Fred Weasley
George Weasley
Ginny Weasley
Molly Weasley
Percy Weasley
Ronald Weasley

Now, by itself that's just a list of characters, but we know it's an incomplete list. What else is interesting, is that it's not just a list of good guys, because the list includes Draco, Dudley, and Snape. And it includes no character who we know is dead: Albus Dumbledore is not mentioned, nor is Sirius Black, nor Cedric Diggory, nor Moaning Myrtle nor any of the ghosts, nor Peeves. It becomes pretty clear that if you die, you're not on the list. That means that if Jo has wished you "Happy Birthday", it means you will see them through the end of the books.

This also means we need to consider significant characters who are presently (as of the end of HBP) alive, yet are not wished "Happy Birthday" by Ms. Rowling:

Bellatrix Black
Michael Corner
Vincent Crabbe
Colin Creevey
Dennis Creevey
Aberforth Dumbledore
Petunia Dursley
Vernon Dursley
Mundungus Fletcher
Justin Finch-Fletchley
Florean Fortescue
Cornelius Fudge
Gregory Goyle
Fenric Greyback
Luna Lovegood
Ernie MacMillan
Lucius Malfoy
Narcissa Malfoy
Mad-Eye Moody
Peter Pettigrew (Wormtail)
Rufus Scrimgeour
Stan Shunpike
Rita Skeeter
Horace Slughorn
Zacharius Smith
Nymphadora Tonks
Sibyl Trelawney
Delores Umbridge

This does not mean that all these people will die, of course; some are not important to the story (note that I did not mention characters who have graduated or who have no reason to appear in DH). But it does give one a few ideas.

Perhaps the most interesting thing, is that both Harry Potter and Tom Riddle are wished "Happy Birthday", which seems strange until you notice that "Lord Voldemort" is not mentioned. As we have seen in the cases of Severus Snape and Draco Malfoy, it is entirely possible to be nasty and mean without going all the way to evil beyond redemption, and Tom Riddle might be described the same way - he became evil when he became Voldemort. So, and this is a stretch I admit, what if Harry finds a way to "vanquish the Dark Lord" in accordance with the Prophecy, but "the other" which is mentioned in the prophecy is - really - the battle between Tom Riddle and Lord Voldemort?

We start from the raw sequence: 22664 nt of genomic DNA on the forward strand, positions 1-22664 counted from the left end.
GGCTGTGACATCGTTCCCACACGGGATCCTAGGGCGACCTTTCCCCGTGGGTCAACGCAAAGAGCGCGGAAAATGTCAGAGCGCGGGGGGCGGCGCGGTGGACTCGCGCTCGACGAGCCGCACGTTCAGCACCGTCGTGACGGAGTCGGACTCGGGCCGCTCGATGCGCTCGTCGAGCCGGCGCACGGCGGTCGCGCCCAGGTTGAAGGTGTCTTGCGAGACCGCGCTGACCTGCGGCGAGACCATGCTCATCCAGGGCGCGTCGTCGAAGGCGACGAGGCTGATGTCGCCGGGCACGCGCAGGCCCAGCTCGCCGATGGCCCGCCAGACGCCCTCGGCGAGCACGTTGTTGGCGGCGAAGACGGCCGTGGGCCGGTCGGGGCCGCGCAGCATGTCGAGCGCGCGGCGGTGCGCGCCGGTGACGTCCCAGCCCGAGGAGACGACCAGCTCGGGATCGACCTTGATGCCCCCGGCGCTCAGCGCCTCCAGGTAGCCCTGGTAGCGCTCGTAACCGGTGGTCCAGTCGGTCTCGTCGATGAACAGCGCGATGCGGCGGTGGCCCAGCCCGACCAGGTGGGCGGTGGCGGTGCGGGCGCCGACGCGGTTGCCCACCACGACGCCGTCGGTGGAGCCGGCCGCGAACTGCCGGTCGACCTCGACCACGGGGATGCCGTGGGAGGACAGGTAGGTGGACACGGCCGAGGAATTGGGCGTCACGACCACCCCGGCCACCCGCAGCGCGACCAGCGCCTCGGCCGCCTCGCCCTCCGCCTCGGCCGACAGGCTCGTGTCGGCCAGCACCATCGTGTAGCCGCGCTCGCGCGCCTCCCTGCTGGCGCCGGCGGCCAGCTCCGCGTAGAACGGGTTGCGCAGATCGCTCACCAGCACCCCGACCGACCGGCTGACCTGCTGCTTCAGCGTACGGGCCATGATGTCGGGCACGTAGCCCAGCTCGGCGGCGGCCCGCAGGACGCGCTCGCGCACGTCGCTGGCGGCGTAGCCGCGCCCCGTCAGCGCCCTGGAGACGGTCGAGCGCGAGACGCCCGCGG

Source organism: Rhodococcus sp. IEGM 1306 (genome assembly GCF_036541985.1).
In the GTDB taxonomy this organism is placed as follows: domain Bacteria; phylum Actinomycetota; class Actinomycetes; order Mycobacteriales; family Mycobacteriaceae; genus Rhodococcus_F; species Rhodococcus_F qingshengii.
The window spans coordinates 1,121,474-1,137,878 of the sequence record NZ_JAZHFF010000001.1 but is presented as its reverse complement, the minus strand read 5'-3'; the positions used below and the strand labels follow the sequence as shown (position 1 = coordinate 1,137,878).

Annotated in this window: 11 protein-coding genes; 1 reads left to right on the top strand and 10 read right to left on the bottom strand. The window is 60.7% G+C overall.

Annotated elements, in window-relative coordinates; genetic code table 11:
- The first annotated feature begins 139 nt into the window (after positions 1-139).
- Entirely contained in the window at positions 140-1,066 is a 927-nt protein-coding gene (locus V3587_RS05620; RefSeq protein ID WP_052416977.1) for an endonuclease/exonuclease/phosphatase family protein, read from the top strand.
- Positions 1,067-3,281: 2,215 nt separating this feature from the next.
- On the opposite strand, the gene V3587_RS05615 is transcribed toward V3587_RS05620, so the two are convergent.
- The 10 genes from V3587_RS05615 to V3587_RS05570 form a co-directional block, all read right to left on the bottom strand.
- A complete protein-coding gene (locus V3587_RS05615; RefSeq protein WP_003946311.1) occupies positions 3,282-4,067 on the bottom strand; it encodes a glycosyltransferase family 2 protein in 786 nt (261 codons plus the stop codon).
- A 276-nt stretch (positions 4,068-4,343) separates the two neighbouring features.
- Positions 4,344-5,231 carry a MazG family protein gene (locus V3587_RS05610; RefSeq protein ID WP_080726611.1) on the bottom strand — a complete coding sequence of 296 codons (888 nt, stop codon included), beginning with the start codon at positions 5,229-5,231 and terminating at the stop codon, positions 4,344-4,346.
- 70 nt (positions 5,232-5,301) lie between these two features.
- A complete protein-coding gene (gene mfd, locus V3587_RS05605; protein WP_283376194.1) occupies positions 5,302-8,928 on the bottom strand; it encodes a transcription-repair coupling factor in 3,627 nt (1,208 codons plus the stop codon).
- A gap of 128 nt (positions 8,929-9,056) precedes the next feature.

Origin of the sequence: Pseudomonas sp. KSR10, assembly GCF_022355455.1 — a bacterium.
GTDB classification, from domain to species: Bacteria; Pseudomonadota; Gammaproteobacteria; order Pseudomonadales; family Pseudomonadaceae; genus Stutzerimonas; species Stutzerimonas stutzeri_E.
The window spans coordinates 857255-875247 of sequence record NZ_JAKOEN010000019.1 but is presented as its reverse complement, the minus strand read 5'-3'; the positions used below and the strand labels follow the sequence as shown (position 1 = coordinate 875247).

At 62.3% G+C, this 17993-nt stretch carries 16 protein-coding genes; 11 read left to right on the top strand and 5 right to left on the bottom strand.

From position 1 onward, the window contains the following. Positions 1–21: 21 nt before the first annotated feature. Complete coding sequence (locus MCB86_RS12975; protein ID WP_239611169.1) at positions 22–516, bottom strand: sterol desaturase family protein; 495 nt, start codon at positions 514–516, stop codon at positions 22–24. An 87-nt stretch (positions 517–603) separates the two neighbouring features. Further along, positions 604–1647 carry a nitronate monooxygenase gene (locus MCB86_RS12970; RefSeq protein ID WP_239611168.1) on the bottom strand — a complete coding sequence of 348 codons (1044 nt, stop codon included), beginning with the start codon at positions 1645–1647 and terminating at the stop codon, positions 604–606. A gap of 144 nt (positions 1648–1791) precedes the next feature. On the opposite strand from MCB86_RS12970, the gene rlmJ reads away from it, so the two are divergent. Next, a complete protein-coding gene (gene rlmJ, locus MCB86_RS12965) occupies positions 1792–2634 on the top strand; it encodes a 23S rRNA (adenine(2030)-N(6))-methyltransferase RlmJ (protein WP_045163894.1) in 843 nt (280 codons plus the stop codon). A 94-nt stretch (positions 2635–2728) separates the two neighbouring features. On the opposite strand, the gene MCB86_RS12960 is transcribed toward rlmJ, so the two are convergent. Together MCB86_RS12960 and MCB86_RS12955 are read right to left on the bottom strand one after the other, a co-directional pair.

You see, the prophecy line, "neither can live while the other survives" has bothered me for some time, because both Harry and Voldy have been around together for years - sure they have had clashes and are headed for a showdown, but I notice that Riddle ends where Voldemort begins. And if that means what I think it does, that is also what Dumbledore was trying to do instead of kill Voldemort: Dumbledore tried, and Harry will succeed, in changing Voldemort back to Tom Riddle. That is the 'fate worse than death' from Voldemort's point-of-view, it would keep Harry from being a murderer, and oh yes, it would explain why Harry's blood in Voldemort was so significant - just as Riddle-to-Voldemort was a gradual process, so too is the return trip. I don't know the details, but Jo has

Wednesday, February 14, 2007

Arrogance and Amnesia – How the Republicans Gave Away the 2006 Election

I saw yet another column on why the Republicans lost the 2006 Mid-term elections to the Party se refugier dans une panique, long even by my standards. Folks, it’s really very simple, if sobering – the Democrats succeeded in poisoning the Republicans against themselves, so that voters were essentially told to either support the President or their Congressman. This does not mean, by the way, that President Bush was opposed to the Congress, or even that most Congressmen objected to the President’s work and priorities. Unfortunately, however, certain demagogues in the GOP – most notably Frist, Tancredo, McCain, Brownback, and Hagel – pressed their colleagues to support their turf wars rather than the nation’s needs and the party’s duties. Others, notably Hastert, Snowe, Foley, and Chafee, managed to disgrace the party’s image while allowing the Democrats to even appear to be morally superior. In the end, the most notable Republicans visible to the public in Congress betrayed the troops, the nation, their President, their party, their constituents, and their duty.